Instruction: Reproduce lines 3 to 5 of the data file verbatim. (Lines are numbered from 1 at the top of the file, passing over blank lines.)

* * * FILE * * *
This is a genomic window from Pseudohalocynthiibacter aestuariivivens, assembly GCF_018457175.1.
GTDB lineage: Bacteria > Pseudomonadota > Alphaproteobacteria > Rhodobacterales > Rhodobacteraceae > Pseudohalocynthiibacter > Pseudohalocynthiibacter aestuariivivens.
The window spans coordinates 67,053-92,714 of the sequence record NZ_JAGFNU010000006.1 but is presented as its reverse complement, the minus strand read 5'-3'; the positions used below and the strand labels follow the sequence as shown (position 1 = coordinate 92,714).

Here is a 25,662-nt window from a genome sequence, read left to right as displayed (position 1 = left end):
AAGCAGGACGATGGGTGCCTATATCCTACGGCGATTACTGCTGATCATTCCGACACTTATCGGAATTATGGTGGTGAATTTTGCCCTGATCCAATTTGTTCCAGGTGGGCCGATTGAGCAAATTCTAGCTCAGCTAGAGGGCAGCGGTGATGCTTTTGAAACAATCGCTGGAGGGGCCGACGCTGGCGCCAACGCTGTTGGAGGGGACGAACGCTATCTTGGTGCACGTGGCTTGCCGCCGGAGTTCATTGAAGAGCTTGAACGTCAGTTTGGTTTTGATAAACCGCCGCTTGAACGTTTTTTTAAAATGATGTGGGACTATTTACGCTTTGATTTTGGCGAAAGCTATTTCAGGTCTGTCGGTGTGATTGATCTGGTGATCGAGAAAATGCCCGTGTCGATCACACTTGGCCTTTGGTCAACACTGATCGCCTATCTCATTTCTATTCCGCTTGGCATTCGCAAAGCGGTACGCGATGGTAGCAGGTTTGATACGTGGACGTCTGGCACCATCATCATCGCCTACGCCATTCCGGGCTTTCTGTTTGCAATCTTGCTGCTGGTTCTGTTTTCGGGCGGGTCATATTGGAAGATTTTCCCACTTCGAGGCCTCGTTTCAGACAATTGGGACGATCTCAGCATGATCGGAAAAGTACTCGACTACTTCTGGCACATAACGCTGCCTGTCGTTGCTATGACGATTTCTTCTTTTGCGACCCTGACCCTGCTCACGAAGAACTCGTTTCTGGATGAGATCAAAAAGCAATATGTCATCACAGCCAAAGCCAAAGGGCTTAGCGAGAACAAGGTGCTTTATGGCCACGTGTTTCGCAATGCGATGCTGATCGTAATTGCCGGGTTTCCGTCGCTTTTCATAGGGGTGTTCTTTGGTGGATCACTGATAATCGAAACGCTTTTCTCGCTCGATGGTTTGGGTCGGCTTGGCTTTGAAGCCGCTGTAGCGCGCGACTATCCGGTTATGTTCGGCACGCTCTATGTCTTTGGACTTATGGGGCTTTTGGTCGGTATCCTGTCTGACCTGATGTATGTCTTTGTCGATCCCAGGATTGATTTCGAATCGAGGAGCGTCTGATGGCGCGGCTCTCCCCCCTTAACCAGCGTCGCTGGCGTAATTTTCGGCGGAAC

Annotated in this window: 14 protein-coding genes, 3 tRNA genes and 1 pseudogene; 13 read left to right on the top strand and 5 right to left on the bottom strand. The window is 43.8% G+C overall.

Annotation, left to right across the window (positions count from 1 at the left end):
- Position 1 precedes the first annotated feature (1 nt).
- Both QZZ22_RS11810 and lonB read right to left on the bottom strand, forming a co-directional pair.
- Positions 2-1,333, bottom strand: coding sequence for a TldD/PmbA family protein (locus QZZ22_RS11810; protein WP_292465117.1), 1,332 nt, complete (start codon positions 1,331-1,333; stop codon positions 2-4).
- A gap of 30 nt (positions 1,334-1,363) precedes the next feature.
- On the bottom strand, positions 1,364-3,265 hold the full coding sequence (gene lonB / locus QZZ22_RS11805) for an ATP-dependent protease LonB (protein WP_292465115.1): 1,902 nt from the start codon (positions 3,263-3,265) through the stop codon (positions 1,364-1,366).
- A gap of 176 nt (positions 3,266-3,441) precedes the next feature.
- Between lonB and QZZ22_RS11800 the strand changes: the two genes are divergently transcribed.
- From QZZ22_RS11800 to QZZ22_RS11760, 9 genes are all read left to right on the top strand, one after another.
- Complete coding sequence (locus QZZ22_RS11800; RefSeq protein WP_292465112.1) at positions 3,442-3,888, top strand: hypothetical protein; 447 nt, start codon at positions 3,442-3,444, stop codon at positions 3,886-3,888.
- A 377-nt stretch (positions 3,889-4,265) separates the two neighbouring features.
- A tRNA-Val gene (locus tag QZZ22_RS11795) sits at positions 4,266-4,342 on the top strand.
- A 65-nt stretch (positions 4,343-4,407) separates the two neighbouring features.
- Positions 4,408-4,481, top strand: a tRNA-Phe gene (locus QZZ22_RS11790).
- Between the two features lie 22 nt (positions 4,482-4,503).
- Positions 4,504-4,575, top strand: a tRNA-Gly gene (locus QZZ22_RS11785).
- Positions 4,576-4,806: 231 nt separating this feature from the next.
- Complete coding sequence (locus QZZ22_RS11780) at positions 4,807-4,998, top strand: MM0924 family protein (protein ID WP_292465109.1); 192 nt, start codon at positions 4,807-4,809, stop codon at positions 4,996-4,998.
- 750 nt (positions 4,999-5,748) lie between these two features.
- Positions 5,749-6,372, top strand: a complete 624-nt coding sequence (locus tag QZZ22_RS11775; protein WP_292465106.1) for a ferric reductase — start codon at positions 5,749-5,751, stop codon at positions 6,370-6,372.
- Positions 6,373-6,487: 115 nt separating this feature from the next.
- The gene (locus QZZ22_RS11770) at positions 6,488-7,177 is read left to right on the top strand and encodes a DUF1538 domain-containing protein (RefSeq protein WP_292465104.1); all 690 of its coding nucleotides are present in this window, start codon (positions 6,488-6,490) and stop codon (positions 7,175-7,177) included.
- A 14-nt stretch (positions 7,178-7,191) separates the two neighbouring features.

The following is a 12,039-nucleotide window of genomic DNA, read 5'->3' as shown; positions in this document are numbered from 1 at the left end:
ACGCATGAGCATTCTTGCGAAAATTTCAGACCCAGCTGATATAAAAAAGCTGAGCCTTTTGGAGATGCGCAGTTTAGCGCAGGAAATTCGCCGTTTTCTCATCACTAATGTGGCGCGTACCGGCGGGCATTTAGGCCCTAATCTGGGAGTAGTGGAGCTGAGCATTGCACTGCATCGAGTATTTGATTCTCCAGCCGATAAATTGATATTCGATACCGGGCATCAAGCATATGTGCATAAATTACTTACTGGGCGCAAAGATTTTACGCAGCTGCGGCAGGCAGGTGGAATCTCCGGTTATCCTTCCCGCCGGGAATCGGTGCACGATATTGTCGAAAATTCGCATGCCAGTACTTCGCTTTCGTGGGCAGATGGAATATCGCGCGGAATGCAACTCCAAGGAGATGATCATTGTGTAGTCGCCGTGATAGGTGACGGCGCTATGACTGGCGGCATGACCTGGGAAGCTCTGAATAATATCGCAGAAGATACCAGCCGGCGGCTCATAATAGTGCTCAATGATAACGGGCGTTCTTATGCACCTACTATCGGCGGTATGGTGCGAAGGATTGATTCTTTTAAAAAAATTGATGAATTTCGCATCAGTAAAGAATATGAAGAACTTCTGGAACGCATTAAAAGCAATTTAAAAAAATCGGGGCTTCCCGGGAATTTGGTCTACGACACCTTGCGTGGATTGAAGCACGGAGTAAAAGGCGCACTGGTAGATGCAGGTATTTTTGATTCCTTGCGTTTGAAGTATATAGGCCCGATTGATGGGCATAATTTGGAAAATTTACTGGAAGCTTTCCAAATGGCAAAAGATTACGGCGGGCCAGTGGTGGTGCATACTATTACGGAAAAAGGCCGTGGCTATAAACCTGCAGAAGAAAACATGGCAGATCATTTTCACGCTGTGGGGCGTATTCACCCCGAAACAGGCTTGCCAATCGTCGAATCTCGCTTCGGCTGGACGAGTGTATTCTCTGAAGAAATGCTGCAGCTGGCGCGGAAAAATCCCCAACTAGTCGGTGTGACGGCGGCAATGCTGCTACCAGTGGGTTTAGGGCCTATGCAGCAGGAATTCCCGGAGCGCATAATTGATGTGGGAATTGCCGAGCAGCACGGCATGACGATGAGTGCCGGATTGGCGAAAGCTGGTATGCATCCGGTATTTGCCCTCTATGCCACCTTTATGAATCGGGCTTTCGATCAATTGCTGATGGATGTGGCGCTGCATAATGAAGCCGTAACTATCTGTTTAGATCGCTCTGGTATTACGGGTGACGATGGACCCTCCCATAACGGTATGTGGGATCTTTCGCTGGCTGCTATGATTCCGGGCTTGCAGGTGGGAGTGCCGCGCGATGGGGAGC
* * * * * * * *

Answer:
The window spans coordinates 67,053-92,714 of the sequence record NZ_JAGFNU010000006.1 but is presented as its reverse complement, the minus strand read 5'-3'; the positions used below and the strand labels follow the sequence as shown (position 1 = coordinate 92,714).

Here is a 25,662-nt window from a genome sequence, read left to right as displayed (position 1 = left end):
AAGCAGGACGATGGGTGCCTATATCCTACGGCGATTACTGCTGATCATTCCGACACTTATCGGAATTATGGTGGTGAATTTTGCCCTGATCCAATTTGTTCCAGGTGGGCCGATTGAGCAAATTCTAGCTCAGCTAGAGGGCAGCGGTGATGCTTTTGAAACAATCGCTGGAGGGGCCGACGCTGGCGCCAACGCTGTTGGAGGGGACGAACGCTATCTTGGTGCACGTGGCTTGCCGCCGGAGTTCATTGAAGAGCTTGAACGTCAGTTTGGTTTTGATAAACCGCCGCTTGAACGTTTTTTTAAAATGATGTGGGACTATTTACGCTTTGATTTTGGCGAAAGCTATTTCAGGTCTGTCGGTGTGATTGATCTGGTGATCGAGAAAATGCCCGTGTCGATCACACTTGGCCTTTGGTCAACACTGATCGCCTATCTCATTTCTATTCCGCTTGGCATTCGCAAAGCGGTACGCGATGGTAGCAGGTTTGATACGTGGACGTCTGGCACCATCATCATCGCCTACGCCATTCCGGGCTTTCTGTTTGCAATCTTGCTGCTGGTTCTGTTTTCGGGCGGGTCATATTGGAAGATTTTCCCACTTCGAGGCCTCGTTTCAGACAATTGGGACGATCTCAGCATGATCGGAAAAGTACTCGACTACTTCTGGCACATAACGCTGCCTGTCGTTGCTATGACGATTTCTTCTTTTGCGACCCTGACCCTGCTCACGAAGAACTCGTTTCTGGATGAGATCAAAAAGCAATATGTCATCACAGCCAAAGCCAAAGGGCTTAGCGAGAACAAGGTGCTTTATGGCCACGTGTTTCGCAATGCGATGCTGATCGTAATTGCCGGGTTTCCGTCGCTTTTCATAGGGGTGTTCTTTGGTGGATCACTGATAATCGAAACGCTTTTCTCGCTCGATGGTTTGGGTCGGCTTGGCTTTGAAGCCGCTGTAGCGCGCGACTATCCGGTTATGTTCGGCACGCTCTATGTCTTTGGACTTATGGGGCTTTTGGTCGGTATCCTGTCTGACCTGATGTATGTCTTTGTCGATCCCAGGATTGATTTCGAATCGAGGAGCGTCTGATGGCGCGGCTCTCCCCCCTTAACCAGCGTCGCTGGCGTAATTTTCGGCGGAAC